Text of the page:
Japanese Prime Minister Shinzo Abe said Tuesday he would be willing to meet face-to-face with South Korean President Moon Jae-In during his visit to China for a trilateral summit in late December in an effort to ease months of tensions over compensation for South Koreans forced to work at Japanese companies during the imperial era.
The meeting would be the first since South Korea decided in late November to maintain a military intelligence-sharing pact with Japan, which Seoul had previously said it would scrap amid worsening relations over trade and wartime history.
Moon and Abe have not had formal talks for more than a year, though they had an 11-minute chat at an international conference in Thailand early November.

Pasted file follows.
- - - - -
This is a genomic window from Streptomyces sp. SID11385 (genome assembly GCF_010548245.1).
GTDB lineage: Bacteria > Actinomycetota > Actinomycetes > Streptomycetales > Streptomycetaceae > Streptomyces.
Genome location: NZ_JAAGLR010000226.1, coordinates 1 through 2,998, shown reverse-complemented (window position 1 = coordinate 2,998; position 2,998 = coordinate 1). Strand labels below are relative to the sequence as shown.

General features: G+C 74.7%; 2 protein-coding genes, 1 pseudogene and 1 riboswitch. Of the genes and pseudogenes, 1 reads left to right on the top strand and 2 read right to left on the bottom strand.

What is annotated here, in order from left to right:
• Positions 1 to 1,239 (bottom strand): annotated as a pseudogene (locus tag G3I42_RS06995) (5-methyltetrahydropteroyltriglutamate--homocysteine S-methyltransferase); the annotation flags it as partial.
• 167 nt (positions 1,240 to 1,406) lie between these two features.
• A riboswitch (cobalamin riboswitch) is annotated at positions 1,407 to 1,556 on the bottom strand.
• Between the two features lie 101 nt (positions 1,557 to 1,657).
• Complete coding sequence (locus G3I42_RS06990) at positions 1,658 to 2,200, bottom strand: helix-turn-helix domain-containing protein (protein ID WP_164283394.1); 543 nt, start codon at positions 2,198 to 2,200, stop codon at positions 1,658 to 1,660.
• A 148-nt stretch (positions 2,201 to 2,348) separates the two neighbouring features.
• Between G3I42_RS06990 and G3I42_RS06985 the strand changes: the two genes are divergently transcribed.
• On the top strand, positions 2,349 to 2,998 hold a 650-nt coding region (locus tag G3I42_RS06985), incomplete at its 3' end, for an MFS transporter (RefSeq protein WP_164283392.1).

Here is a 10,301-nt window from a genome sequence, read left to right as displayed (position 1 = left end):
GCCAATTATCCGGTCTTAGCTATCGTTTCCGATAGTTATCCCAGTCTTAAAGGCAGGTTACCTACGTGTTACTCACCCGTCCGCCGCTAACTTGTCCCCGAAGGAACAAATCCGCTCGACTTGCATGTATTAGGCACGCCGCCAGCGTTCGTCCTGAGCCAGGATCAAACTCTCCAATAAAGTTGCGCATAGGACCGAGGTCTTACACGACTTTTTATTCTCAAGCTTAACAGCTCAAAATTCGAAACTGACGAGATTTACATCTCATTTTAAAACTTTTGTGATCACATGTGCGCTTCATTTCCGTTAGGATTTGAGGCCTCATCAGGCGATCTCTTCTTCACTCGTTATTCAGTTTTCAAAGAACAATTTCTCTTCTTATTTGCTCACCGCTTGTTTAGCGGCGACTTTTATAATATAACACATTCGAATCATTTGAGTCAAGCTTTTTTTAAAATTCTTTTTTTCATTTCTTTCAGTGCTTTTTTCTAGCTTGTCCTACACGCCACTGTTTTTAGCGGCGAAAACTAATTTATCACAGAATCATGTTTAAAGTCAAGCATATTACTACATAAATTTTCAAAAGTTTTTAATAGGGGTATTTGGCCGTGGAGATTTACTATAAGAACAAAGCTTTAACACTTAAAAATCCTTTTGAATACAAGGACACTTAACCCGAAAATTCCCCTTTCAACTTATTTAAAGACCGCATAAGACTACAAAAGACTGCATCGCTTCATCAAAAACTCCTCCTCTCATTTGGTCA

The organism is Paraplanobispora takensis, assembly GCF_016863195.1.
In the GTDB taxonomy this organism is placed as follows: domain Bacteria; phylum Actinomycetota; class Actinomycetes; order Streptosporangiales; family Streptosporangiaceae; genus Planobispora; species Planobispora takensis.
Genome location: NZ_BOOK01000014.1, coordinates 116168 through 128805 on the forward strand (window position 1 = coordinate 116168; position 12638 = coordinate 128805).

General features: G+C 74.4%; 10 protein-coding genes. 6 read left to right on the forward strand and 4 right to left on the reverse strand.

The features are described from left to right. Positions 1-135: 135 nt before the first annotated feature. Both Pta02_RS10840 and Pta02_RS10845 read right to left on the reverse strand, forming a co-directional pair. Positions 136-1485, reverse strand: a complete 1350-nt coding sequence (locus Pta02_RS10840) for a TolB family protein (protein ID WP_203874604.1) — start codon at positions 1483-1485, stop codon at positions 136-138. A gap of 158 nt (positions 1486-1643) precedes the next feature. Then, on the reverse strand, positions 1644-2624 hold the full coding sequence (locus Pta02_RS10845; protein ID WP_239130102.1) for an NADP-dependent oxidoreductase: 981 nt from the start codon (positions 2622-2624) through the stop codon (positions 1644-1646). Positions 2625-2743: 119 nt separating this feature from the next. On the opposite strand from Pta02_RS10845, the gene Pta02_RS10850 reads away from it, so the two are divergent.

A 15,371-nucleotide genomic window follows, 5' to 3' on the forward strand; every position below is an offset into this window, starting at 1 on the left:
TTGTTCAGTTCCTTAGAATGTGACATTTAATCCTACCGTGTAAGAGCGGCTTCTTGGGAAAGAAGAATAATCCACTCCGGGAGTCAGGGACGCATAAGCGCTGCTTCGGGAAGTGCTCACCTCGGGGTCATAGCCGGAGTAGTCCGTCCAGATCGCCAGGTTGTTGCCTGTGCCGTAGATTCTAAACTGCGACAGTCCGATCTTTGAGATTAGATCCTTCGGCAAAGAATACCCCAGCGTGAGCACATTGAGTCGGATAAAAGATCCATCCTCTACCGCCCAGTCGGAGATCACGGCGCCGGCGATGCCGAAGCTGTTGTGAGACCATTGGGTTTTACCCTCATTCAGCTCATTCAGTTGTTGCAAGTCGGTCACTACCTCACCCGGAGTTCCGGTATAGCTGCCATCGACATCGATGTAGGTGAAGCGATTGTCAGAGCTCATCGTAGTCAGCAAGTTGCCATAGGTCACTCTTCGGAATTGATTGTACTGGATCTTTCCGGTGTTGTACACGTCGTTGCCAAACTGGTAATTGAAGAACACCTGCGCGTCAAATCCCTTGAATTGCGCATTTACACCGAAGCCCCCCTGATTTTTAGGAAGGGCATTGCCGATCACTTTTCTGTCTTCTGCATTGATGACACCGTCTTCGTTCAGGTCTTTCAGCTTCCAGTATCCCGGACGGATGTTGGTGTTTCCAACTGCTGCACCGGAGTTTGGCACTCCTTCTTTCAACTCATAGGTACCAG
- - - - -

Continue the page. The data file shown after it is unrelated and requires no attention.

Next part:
The two countries' relations have been badly frayed since South Korea's Supreme Court in October ordered Japanese companies to compensate forced labor victims during Japan's colonial rule of the Korean Peninsula between 1910 and 1945.
South Korea said in August that it would terminate the military intelligence pact with Japan or GSOMIA despite lingering concerns about nuclear and missile programs in North Korea. Seoul's move came shortly after Tokyo decided to downgrade the neighboring country's trade status.
Abe also said he would hold a one-on-one meeting with Chinese Premier Li Keqiang during his stay in Chengdu from December 23 to 25.
The Japanese premier announced the plans during a meeting with government officials and ruling coalition lawmakers in Tokyo.
Abe also said he would travel to India from December 15 to 17 to hold talks with Indian Prime Minister Narendra Modi.
Abe is likely to seek enhanced cooperation with India to realize the idea of a "free and open" Indo-Pacific amid growing Chinese military assertiveness in the East and South China seas.